There is no such thing as band obscurity these days, despite what their names might suggest. Take, for example, the London indie outfit, Scanners. So what?
But if I tell you that they are signed to Steve Aoki’s record label, have had their music featured in episodes of Entourage and One Tree Hill, have toured with Silversun Pickups and The Horrors and have even been mentioned by celebrities like Perez Hilton and Carson Daly, they instantly become more interesting.
Another point in this up-and-coming band’s favour is their eclectic style, which can best be described as a three-way musical collision between Arcade Fire, Mother Mother and Rilo Kiley. Released last Wednesday, their sophomore album Submarine is an aptly-titled one, contrasting a deep abyss of sombre melodies with perkier tunes that rise up and break through the surface. Opening track “Jesus Saves” sets an upbeat tempo, defined by the melodic melange of synths and acoustic guitar, gradually transitioning in and out of chilling instrumental sections that ironically sound like the opening of the gates of Hell.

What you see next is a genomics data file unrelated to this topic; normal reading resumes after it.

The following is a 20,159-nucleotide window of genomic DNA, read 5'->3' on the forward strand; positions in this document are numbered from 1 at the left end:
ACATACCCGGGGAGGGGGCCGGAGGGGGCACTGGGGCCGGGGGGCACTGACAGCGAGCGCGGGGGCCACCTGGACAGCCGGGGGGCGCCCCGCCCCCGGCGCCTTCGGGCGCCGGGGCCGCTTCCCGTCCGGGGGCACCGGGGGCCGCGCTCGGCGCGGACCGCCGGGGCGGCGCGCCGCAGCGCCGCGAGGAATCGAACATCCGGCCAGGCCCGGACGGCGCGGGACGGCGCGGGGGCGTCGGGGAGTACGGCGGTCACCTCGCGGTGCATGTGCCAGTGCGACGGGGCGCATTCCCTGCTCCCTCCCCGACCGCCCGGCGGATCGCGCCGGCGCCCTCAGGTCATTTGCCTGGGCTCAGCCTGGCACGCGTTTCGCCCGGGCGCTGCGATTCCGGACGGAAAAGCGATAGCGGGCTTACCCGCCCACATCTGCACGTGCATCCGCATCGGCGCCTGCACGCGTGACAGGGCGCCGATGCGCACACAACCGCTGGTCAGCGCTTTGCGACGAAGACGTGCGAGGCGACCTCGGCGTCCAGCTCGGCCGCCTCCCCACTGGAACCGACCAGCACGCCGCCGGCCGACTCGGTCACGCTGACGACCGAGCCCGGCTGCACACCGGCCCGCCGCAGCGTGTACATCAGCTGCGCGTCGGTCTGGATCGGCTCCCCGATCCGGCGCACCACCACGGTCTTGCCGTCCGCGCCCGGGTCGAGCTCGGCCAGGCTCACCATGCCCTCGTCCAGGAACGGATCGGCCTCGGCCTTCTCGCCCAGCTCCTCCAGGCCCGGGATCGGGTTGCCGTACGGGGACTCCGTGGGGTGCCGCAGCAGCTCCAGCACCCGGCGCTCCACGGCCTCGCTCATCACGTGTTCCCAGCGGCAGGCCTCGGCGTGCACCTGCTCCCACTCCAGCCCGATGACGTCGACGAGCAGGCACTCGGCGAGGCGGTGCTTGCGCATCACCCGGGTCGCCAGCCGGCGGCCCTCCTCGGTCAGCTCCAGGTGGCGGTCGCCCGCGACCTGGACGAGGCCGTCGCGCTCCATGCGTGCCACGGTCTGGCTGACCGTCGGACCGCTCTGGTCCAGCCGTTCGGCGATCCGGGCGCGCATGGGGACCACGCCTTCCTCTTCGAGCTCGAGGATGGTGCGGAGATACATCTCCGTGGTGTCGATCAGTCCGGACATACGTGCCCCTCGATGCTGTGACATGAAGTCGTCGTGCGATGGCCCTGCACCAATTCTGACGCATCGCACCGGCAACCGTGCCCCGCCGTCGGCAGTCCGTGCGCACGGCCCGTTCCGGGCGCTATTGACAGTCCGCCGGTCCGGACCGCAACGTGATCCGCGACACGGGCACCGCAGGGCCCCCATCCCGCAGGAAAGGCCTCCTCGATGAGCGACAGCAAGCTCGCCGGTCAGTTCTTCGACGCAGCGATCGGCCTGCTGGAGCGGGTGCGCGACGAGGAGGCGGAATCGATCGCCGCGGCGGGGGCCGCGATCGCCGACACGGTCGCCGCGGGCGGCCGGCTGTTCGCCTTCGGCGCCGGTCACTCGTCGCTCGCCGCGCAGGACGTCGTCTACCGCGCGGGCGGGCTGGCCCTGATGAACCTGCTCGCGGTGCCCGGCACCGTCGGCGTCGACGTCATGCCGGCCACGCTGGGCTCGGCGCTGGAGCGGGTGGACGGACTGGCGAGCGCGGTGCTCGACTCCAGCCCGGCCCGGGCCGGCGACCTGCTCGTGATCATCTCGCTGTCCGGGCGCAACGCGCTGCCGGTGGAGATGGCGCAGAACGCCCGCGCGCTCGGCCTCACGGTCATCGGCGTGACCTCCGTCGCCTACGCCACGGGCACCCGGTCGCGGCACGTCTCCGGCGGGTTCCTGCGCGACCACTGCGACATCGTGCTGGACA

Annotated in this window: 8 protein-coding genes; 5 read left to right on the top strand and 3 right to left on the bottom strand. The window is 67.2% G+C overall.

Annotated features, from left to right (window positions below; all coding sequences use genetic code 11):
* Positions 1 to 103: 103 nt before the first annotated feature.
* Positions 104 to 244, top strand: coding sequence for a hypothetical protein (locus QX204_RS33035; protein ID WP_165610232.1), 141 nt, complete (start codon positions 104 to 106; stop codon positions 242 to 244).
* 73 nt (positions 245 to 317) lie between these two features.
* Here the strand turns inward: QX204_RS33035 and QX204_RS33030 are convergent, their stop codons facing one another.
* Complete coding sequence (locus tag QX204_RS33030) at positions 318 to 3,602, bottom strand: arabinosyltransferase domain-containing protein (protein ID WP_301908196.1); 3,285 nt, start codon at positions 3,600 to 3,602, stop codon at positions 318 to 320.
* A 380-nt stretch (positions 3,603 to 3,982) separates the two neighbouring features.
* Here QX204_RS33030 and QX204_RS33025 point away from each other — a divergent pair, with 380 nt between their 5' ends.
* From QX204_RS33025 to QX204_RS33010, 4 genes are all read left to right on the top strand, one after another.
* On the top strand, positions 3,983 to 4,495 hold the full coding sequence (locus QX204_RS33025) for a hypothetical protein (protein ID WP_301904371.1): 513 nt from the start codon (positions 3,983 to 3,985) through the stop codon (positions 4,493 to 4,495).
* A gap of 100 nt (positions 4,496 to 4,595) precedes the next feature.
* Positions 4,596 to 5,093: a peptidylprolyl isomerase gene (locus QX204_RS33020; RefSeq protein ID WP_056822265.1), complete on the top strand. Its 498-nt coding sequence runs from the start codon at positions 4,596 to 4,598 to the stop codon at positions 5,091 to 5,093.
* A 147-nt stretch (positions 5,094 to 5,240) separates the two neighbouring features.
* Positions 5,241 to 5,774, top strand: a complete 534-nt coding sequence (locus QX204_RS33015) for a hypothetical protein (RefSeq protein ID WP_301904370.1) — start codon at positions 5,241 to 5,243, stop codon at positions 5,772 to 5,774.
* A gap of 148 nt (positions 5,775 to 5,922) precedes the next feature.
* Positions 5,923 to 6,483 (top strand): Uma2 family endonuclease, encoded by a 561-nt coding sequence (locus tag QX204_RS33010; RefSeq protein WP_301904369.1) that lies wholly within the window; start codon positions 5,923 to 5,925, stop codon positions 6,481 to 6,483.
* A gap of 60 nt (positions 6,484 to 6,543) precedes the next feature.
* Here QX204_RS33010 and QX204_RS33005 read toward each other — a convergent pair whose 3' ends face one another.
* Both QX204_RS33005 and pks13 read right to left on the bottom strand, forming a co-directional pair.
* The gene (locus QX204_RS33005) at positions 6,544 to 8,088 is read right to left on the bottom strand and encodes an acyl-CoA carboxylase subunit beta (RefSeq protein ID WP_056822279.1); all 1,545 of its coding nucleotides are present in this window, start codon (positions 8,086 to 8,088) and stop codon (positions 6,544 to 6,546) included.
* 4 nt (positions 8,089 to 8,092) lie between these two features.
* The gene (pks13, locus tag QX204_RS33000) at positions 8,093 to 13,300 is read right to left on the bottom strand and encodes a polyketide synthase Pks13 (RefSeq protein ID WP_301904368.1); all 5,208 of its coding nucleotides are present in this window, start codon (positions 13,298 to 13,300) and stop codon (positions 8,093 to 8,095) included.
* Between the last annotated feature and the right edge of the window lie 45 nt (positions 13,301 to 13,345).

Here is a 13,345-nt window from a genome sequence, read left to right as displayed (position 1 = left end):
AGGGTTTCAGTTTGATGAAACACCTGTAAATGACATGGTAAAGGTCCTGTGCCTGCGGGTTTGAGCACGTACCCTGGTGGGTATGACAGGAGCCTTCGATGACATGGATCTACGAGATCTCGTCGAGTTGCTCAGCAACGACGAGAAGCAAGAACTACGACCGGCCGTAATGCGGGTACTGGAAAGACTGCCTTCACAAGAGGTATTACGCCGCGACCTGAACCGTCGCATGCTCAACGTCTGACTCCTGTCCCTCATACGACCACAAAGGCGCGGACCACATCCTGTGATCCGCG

“We Never Close Our Eyes” lays down the drum beat alongside a long streak of deep “oohing” from all the band members, a feature that appears in almost every song, marking Scanners’ signature sound. First single “Salvation” is incredibly dark and depressing with lyrics such as “Looked to my heart, but my heart was empty/I’ve been waiting for the dark to come,” yet the eerie melody somehow manages to remain dauntingly infectious. “Baby Blue” is a lullaby of sorts in comparison, with a soothing yet equally upbeat style, while “Sick Love” is just a finger snapping, feel-good dance track.
“A Girl Like You” provides one of the album’s best choruses, showcasing the band’s full range of instruments (including the piano and violin). These tracks are then toned down for a sadder melody on “Strangelovehate,” creating an almost desperate plea with the listener as lead singer Sarah Daly begs to know, “Who’s side are you on, who’s side will you take?” The next track “Goodbye” follows a similarly gloomy path, yet simultaneously brings an empowering element to the notion of reluctantly turning your back on someone. “Half a Mind (Dreamer Forever)” is hands down the best song on Submarine, with synths buzzing from the get-go and a vague resemblance to parts of Gorillaz’s “Clint Eastwood” but still remains entirely its own.
Daly’s piercing voice comes through on “Sleepwalking,” strongly backed by the complimenting vocals of Amina Bates and Matthew Mole, while closing track “Halfway Home” doesn’t leave you stranded, but instead creates a Kumbaya, campfire sing-a-along vibe that perfectly ties together any loose ends still lying around. Submarine is a strong follow-up album to the band’s 2006 debut record Violence Is Golden, but Scanners still have yet to make a big enough splash to put themselves on the scene.